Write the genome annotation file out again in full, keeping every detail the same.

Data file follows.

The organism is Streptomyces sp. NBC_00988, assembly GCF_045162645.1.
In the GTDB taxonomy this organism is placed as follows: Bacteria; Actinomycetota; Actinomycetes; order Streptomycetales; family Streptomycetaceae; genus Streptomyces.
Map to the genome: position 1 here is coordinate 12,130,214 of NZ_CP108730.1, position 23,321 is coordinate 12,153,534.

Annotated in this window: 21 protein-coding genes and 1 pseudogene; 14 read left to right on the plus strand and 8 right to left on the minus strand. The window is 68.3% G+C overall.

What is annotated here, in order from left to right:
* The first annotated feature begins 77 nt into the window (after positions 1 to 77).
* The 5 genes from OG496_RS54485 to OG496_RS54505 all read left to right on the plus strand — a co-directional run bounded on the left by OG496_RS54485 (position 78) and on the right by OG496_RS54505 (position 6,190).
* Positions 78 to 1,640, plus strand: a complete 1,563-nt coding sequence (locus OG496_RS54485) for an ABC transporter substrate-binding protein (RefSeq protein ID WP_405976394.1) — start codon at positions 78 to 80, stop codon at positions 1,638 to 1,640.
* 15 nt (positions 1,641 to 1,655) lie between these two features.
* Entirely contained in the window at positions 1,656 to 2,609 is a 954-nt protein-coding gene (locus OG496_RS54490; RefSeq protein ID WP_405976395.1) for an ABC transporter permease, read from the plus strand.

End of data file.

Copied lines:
The organism is Streptomyces sp. NBC_00988, assembly GCF_045162645.1.
In the GTDB taxonomy this organism is placed as follows: Bacteria; Actinomycetota; Actinomycetes; order Streptomycetales; family Streptomycetaceae; genus Streptomyces.
Map to the genome: position 1 here is coordinate 12,130,214 of NZ_CP108730.1, position 23,321 is coordinate 12,153,534.

Annotated in this window: 21 protein-coding genes and 1 pseudogene; 14 read left to right on the plus strand and 8 right to left on the minus strand. The window is 68.3% G+C overall.

What is annotated here, in order from left to right:
* The first annotated feature begins 77 nt into the window (after positions 1 to 77).
* The 5 genes from OG496_RS54485 to OG496_RS54505 all read left to right on the plus strand — a co-directional run bounded on the left by OG496_RS54485 (position 78) and on the right by OG496_RS54505 (position 6,190).
* Positions 78 to 1,640, plus strand: a complete 1,563-nt coding sequence (locus OG496_RS54485) for an ABC transporter substrate-binding protein (RefSeq protein ID WP_405976394.1) — start codon at positions 78 to 80, stop codon at positions 1,638 to 1,640.
* 15 nt (positions 1,641 to 1,655) lie between these two features.
* Entirely contained in the window at positions 1,656 to 2,609 is a 954-nt protein-coding gene (locus OG496_RS54490; RefSeq protein ID WP_405976395.1) for an ABC transporter permease, read from the plus strand.